by Lyle Daly | May 6, 2020
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Are you maximizing your credit card rewards, or could you be getting more back?
Consumers who have held off on opening rewards credit cards often don't realize just how much money they could earn this way. Maybe you've seen cards offering a certain percentage back or a number of points for every dollar you spend, but those figures only tell you so much. What you want to know is how much money you'll really make using a rewards card.
That depends on two factors: your spending habits and the credit cards you use. And if your spending is anything like the average American's, then the right credit card could easily be worth $650 per year or more. Here's how.
To find out how much Americans could earn in credit card rewards, I started by looking at how much they spend. In our study on average spending, we checked data from the U.S. Bureau of Labor Statistics (BLS) and found that the average American household spent $61,224 per year.
There's just one problem with that number -- not every expense is something consumers can conveniently pay with their credit cards. Housing is a prominent example. Most of us don't use credit cards to make our rent or mortgage payments.
To make this calculation fairer and more realistic, I subtracted expenses that traditionally aren't paid with credit cards. Here are the specific annual expenses that were removed:
That leads to a total of $36,564 in annual expenses that are payable by credit card. Now let's look at how much you could earn if you spent that much.
If you want to keep your finances as simple as possible, you could just get a flat-rate cash back card. Many of the top cash back cards earn 1.5% back and don't charge an annual fee. At that cash back rate, $36,560 in annual spending would be worth $548.46 per year in rewards.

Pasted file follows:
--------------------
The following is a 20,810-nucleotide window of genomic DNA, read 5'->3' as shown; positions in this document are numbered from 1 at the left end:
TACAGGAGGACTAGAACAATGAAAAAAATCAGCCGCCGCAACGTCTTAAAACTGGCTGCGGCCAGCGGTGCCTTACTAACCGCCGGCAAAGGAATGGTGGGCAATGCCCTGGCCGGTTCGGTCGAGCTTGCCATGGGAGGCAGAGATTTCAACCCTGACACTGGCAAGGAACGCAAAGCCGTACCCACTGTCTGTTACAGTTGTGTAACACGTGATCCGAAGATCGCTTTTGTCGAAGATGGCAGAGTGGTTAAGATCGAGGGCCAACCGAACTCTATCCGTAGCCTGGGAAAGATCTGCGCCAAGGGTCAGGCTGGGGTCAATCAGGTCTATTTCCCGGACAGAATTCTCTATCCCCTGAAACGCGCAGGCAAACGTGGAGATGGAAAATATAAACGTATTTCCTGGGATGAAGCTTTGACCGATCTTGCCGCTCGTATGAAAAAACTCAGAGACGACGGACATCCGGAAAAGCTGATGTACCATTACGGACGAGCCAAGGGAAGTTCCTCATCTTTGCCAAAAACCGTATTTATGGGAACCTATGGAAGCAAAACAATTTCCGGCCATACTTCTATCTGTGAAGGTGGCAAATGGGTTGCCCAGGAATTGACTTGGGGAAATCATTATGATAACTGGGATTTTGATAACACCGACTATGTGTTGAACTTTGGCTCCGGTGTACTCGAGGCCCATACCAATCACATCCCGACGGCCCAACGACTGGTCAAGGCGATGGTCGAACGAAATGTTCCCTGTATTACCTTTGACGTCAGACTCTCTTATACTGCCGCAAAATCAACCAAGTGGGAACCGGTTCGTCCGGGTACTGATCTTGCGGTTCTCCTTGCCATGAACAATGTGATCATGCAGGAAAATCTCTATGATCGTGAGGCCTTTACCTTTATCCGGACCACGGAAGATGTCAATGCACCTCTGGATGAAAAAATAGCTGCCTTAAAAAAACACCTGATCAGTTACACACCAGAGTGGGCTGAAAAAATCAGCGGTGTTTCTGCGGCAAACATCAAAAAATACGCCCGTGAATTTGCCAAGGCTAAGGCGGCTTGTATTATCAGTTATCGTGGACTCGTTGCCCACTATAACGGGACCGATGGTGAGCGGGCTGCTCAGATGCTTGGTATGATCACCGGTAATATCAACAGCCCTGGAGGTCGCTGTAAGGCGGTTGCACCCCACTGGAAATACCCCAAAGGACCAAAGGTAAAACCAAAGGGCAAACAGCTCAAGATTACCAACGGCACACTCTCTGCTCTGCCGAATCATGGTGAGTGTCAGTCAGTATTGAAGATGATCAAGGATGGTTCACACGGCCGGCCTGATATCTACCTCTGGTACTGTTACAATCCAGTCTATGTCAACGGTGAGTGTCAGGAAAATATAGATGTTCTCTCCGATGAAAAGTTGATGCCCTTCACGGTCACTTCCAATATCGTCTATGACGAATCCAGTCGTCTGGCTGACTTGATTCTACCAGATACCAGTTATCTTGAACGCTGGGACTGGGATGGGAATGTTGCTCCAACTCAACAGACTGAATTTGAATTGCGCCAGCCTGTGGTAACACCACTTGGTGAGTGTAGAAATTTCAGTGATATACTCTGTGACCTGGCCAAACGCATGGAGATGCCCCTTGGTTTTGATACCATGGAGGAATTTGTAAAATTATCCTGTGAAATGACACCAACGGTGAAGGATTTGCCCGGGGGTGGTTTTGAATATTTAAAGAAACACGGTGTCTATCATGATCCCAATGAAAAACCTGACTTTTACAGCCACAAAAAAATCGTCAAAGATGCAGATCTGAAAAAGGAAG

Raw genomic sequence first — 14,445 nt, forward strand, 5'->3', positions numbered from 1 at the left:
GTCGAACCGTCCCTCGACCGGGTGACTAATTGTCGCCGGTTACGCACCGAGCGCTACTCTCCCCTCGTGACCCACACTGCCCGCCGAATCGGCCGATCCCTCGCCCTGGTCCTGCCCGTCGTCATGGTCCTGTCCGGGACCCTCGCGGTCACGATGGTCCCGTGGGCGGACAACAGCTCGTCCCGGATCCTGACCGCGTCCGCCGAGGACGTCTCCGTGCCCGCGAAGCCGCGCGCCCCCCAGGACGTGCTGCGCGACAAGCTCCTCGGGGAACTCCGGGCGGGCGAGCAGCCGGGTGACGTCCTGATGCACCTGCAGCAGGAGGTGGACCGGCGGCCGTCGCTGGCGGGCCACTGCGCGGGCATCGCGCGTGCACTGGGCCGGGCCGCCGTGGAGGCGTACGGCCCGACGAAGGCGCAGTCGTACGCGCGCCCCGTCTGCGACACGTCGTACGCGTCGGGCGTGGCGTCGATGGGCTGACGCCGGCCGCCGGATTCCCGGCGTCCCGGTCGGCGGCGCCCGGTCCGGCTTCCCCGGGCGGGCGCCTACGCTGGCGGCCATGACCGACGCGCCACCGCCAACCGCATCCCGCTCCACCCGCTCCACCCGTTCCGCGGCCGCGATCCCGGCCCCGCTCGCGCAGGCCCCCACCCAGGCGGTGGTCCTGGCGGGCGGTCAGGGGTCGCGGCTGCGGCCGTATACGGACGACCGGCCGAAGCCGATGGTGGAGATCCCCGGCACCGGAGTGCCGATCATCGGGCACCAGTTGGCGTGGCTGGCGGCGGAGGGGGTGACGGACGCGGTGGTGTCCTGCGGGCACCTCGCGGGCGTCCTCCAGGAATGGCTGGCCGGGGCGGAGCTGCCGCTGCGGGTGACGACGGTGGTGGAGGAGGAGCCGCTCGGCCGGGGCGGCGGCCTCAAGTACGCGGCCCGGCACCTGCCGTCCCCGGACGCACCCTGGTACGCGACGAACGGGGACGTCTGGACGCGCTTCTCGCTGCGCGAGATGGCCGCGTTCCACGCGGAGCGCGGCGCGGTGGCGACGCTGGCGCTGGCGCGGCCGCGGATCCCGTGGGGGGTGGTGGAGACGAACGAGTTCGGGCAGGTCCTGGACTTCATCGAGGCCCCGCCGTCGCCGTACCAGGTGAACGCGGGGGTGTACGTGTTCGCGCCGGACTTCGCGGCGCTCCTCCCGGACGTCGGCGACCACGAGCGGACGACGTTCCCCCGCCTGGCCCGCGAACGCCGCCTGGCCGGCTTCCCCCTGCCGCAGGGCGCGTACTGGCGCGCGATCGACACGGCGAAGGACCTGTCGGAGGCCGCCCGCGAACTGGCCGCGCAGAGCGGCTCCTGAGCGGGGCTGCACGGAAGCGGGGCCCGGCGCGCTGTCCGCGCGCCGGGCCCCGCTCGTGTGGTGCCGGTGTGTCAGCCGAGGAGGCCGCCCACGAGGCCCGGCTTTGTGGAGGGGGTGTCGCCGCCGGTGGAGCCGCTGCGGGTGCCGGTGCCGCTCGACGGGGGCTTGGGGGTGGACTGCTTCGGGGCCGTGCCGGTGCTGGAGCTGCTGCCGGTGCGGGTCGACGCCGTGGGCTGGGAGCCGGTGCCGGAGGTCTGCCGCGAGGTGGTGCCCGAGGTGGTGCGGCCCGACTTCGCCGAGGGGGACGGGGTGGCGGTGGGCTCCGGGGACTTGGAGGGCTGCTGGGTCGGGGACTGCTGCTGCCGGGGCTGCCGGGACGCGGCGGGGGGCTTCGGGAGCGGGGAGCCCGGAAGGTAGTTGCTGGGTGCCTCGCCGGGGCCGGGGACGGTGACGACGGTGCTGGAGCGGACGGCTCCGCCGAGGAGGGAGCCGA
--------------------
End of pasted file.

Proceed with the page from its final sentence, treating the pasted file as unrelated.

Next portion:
Your other option is to use multiple credit cards and boost your rewards even more. With that method, you would carry one card that earns a competitive flat rate, such as 1.5% back, on every purchase. You'd also carry at least one card that earns a higher rate, such as 2%, 3%, or possibly even more, in bonus categories. You can then use your bonus category card(s) on any purchases that qualify for the bonus rate and your flat-rate card for everything else.
Let's say you open credit cards that earn 3% back on groceries and at restaurants. The average American spends $4,464 per year on groceries, so going from 1.5% to 3% back in that category would earn you an additional $66.96. At restaurants, the average yearly spending is $3,459, and going from 1.5% to 3% back would be worth $51.89.
Overall, you'd earn $667.31 per year this way. To be fair, using multiple credit cards has its risks. You'll have more bills to keep track of and more credit to manage. But if you can handle that without going into credit card debt, you can make a lot of money back.
The data proves that there are all kinds of typical expenses you could pay with a credit card to earn rewards. If you have good credit, it's an opportunity that you shouldn't pass up.
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